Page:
|The thing that first strikes me as I sit down at a huge round table somewhere in the depths of the Manukau City Council next to man of the moment Len Brown, is that he doesn't really seem like a politician. There is no posturing. He has a gentle and friendly yet resolute manner that instantly makes me feel at ease. He looks me in the eye when he talks.
The last time I recall speaking to Brown, I was a cub radio reporter with the local body round calling him after he very, very narrowly lost the Manukau mayoralty in 2004. To much of the media, preoccupied with the Banks vs Hubbard race across town, Brown's near-toppling of incumbent Sir Barry Curtis seemed like a bit of a bolt out of the blue. Little did we know he has been out knocking on thousands of doors, speaking to his community - and most of all listening. It's his style, what he describes as his "community activism". He tells me it's important to him to be local, be centred in the community and to lead with his heart.
"Sometimes people say 'you're a bit emotional' but to me that's about connecting with people and letting them see that I give a damn. I seriously give a damn about what we're trying to achieve. That is my sole motivating force."
After that frustratingly close loss in 2004 he took a three year 'sabbatical'. But he wasn't on holiday. Brown went back to the streets. "I went home. And just readjusted, reassessed," he says. "And grew a lot of power out of that and was sure that this was what I wanted, was my calling. And so we absolutely slammed it when I became the mayor here."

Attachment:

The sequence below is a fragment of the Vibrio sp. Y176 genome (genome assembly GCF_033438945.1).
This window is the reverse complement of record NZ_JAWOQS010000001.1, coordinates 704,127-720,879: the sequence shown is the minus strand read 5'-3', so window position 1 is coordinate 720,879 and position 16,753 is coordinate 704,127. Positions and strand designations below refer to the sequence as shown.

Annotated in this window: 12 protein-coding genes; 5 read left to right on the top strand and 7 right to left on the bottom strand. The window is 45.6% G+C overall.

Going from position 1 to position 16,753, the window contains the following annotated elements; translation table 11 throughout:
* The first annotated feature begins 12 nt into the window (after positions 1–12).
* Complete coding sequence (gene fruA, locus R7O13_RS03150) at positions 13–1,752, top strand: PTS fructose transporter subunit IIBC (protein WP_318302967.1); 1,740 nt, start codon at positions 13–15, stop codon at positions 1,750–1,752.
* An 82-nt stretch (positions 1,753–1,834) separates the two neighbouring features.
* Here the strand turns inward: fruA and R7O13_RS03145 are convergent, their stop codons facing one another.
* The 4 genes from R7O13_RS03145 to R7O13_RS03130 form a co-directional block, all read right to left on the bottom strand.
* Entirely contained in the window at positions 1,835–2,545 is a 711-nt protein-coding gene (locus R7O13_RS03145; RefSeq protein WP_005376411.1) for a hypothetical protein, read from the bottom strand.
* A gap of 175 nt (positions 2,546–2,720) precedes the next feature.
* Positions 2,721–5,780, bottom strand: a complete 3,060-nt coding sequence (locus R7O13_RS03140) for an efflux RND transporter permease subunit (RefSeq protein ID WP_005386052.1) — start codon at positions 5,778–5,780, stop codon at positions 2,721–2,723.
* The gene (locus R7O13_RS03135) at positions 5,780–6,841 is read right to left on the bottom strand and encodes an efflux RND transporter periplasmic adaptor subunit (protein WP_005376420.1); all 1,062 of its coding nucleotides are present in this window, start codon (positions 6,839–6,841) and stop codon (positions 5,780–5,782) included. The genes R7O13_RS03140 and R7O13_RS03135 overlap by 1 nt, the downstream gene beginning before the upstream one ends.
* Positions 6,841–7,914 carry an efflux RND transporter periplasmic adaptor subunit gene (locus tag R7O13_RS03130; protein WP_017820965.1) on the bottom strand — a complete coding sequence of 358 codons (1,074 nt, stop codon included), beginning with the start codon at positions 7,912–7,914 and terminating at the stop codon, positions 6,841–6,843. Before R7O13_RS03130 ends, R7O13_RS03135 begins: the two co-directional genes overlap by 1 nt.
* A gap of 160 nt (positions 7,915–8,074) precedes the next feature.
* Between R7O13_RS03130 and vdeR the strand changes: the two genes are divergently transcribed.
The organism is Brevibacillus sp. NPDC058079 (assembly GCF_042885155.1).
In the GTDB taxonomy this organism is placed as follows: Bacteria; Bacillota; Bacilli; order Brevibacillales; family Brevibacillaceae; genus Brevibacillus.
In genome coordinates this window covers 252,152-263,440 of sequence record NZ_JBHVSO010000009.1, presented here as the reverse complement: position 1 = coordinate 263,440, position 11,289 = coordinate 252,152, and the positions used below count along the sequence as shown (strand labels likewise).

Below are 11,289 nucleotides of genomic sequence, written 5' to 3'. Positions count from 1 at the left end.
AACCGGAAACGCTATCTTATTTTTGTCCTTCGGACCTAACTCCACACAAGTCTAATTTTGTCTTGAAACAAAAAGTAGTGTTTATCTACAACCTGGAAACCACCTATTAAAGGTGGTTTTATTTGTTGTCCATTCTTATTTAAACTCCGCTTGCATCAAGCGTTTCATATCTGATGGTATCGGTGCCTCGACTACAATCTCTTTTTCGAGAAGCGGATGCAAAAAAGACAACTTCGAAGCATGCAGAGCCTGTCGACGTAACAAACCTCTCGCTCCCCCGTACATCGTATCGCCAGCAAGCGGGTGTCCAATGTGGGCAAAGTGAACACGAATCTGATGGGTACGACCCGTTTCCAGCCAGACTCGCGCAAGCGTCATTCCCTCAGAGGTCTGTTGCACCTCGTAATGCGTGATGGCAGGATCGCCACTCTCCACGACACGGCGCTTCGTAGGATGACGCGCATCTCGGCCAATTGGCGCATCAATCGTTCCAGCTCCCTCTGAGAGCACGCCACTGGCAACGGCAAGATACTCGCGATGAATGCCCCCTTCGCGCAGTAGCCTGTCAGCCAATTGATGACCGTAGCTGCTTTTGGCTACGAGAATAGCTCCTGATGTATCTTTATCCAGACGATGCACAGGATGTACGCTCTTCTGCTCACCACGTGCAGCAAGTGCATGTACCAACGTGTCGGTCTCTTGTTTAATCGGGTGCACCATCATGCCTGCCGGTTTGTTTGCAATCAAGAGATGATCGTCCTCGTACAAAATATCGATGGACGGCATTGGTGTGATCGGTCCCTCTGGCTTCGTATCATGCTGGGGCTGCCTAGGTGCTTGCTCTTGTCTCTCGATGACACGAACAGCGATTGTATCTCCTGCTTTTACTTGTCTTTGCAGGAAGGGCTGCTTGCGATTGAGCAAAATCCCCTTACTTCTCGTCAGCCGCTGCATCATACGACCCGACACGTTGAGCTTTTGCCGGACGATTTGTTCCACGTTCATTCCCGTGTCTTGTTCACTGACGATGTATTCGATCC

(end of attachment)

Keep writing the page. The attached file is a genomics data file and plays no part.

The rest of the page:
Brown says it's vital to maintain strong roots in the community through many organisations and associations. "That's how I've been able to maintain a formidable network. And people don't see me. They completely underrate me and underestimate me – they have no idea what my networks are like. This is local government, not Parliament – and it's those networks which get you home."
"And what an amazing ride I've had. I just about died. My city died. I nearly lost my wife a little bit. And now I'm Mayor of the whole kahuna. It's pretty amazing!" he laughs.
It's just a brief moment of reflection and Brown quickly moves on, clearly aware his biggest challenge has just begun. He has a colossal job ahead and there are many questions he has yet to answer. So we head to some of the issues GLBT Aucklanders want answers on.
Brian Tamaki The Destiny Church "links"
One of the murkiest areas around Brown has been his supposed 'links" with the Destiny Church. He scoffs when I bring it up and quickly explains. So let's get one thing clarified: Brown does not belong to Destiny Church. In fact he doesn't even really have Destiny Church links, just friends who are Tamaki followers.
The stories began the night he suffered a heart attack at the Pacific Music Awards in May 2008. He is good friends with two members of a band called Cydel, who are Destiny Church members. "On the night when I fell over they were the closest to me," he says. "And they jumped up on the stage and basically threw a cordon around me and somehow or other, it somehow got out that they were both members of the Destiny Church. From that it became 'Len Brown is a member of Destiny Church, you know, blahdee blah blah. And it was just nonsense."
Brown says he has been to Destiny Church, once, for an awards ceremony Brian Tamaki invited him to last year.
He went along to support his "guardians" from Cydel and the Genesis Youth Trust, which is a police-based youth initiative.
"I'm a proud Catholic," he says, stating he is 'a mile' from Destiny Church. "But I certainly appreciate some of the work that the members of that church do in our community. It is massive."
Brown laughs that it's the same as how attending the Big Gay Out doesn't mean he is gay. I tell him it would be a big scoop and a great headline for me if he was. He continues laughing and retorts "well it might be to my wife. 'Look, mayor comes out!'"
LGBT Networking Group